Importance of Punctuation in Research Papers (Part 1)

Why is Punctuation Important?

Writing formally in English is more than just choosing the right words in the right order.

  • Using punctuation in your writing helps the reader to clearly understand the message that is being conveyed.
  • A wrongly used punctuation or a missing punctuation can change the entire meaning of a sentence.
  • Punctuation primarily helps to indicate the pauses and the emphasis on certain ideas or thoughts that are discussed in the text.
  • Particularly, in academic writing, it is essential to accurately use punctuation as it helps to strengthen arguments that are made in the text.

One way of using punctuations correctly in writing is by taking help of grammar checker tools. While there are various such tools available online, Trinka is our recommended choice. Reason being its robust AI-powered language enhancement ability is uniquely designed for academic writing. Trinka understands the specific requirements of academic writing and helps you write better, right from correcting advanced English grammar errors to fixing scientific tone and style.

However, even with such smart assistance, it is helpful for authors to know about the correct usage of punctuations. Here, we give you an overview of two of the most common punctuation marks: the period and comma.

The Period

In British English, the period is known as the “full stop,” which neatly summarizes its major purpose: to help end a sentence. While most other punctuation marks in formal English mark a pause in a sentence or add emphasis, the period completes a sentence.

Related: Not entirely sure about the punctuations in your journal manuscript? Check out these posts now!

In academic writing, periods are also used to denote an abbreviation has been used. In science, the most commonly used abbreviation form is “et al.,” which is an abbreviation of the Latin et alii. A list of Latin abbreviations that are used in academic writing is as follows:

  1. et cetera = etc.
  2. nota bene = n.b.
  3. conferre = cf.
  4. ibidem = ibid.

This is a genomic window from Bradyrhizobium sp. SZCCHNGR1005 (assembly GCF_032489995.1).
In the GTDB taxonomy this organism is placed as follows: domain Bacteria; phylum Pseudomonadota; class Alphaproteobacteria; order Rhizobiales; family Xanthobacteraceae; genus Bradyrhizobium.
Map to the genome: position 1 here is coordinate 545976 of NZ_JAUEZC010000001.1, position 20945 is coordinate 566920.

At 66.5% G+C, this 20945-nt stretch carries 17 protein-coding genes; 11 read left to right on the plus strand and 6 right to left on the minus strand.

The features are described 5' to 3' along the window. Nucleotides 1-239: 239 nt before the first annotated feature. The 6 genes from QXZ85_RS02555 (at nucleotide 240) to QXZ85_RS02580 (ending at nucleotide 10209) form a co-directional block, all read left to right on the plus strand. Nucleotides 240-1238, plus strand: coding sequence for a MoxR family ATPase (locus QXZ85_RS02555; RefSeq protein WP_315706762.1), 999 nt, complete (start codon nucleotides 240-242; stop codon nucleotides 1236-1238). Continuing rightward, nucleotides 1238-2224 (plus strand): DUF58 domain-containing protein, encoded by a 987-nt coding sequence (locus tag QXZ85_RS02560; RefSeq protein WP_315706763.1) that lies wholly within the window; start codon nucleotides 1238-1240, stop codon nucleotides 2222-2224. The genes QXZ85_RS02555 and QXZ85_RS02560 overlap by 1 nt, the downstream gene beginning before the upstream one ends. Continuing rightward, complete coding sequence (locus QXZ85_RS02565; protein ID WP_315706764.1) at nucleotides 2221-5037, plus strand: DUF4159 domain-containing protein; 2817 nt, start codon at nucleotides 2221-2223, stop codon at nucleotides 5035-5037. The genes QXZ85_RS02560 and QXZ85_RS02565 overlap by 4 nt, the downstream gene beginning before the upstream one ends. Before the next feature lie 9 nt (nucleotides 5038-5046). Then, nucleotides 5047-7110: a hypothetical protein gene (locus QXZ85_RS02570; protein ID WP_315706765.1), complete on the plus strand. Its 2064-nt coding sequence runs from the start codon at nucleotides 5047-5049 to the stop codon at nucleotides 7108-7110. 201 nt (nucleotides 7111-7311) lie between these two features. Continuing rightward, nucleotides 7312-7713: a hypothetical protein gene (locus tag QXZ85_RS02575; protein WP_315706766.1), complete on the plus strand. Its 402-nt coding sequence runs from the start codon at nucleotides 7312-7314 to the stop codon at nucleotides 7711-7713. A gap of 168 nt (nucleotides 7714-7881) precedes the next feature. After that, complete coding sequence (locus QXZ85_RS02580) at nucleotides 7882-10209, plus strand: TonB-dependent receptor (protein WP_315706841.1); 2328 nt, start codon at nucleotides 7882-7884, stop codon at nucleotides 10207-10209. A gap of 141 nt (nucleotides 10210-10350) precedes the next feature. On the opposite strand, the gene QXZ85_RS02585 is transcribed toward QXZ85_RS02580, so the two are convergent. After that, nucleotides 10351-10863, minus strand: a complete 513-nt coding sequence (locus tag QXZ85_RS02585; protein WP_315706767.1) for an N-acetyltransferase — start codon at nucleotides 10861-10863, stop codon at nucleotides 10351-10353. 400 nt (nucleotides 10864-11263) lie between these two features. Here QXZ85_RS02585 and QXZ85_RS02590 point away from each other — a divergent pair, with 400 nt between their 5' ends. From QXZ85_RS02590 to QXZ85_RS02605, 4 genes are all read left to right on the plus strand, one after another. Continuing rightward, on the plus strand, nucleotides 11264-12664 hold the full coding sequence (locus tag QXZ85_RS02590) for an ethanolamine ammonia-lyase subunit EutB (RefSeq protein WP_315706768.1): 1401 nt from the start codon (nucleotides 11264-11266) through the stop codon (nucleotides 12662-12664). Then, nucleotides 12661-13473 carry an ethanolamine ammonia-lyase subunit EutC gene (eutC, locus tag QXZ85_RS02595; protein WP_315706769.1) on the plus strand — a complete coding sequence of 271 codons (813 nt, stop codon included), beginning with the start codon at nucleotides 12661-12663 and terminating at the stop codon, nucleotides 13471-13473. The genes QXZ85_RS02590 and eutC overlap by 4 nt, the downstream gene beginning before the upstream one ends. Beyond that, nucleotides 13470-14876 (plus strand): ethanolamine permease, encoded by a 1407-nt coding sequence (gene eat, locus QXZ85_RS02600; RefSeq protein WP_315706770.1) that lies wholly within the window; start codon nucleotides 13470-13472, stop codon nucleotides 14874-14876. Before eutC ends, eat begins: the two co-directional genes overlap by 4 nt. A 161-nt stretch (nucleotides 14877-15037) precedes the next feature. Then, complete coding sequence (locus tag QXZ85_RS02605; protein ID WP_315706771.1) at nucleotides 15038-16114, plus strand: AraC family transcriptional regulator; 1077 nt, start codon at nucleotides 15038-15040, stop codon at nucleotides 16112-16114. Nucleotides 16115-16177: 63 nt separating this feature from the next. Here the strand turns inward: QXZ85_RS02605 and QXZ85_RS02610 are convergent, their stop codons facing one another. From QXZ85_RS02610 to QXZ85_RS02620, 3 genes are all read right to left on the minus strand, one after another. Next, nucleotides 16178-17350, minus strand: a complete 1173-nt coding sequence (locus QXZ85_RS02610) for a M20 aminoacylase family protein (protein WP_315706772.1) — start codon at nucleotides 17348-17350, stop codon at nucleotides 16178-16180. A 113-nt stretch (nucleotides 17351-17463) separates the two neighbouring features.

For those who find such abbreviations difficult to remember and use, try out Trinka. It can help you in using periods correctly.

Finally, three periods in a row are called an ellipsis and this indicates that entire words have been cut out of a quote. For example, here is a full quote from a newspaper article:

“I hope it’s only a matter of time before, in the same spirit, we reimagine zoos.”

However, in our work, we do not need the complete subordinate clause, so we can use an ellipsis to cut it out while demonstrating academic rigor by acknowledging that we have edited the quote:

“I hope it’s only a matter of time before…we reimagine zoos.”

The Comma

The comma is one of the most misused of the common punctuation marks, probably because it has so many technical uses: a comma acts to separate subordinate clauses from the main sentence clause. The three primary functions of comma in academic writing are as follows:

1. Separating Adverbial or Introductory Phrases from the Main Clause

This is a very common use in academic writing, which relies on transitional and adverbial phrases to develop a line of argument. Some very common examples are:

  • However, the…
  • Therefore, researchers argue…
  • As a result, participants…
  • After this occurred, the…

2. Separating Dependent Clauses from the Main Clause

This is common in complex academic writing, where certain concepts often require nuance or additional information. The purpose of such commas is to clearly demonstrate to the reader the essential information that is part of the main clause and the non-essential information that provides additional information.

The subordinate clause can be in the middle of the sentence, which requires a comma before and after it. For example:

  • “I hope it’s only a matter of time before, in the same spirit, we reimagine zoos.”
  • This issue is, as described previously, central to this work.
  • The book, claimed Smith, was found in an attic.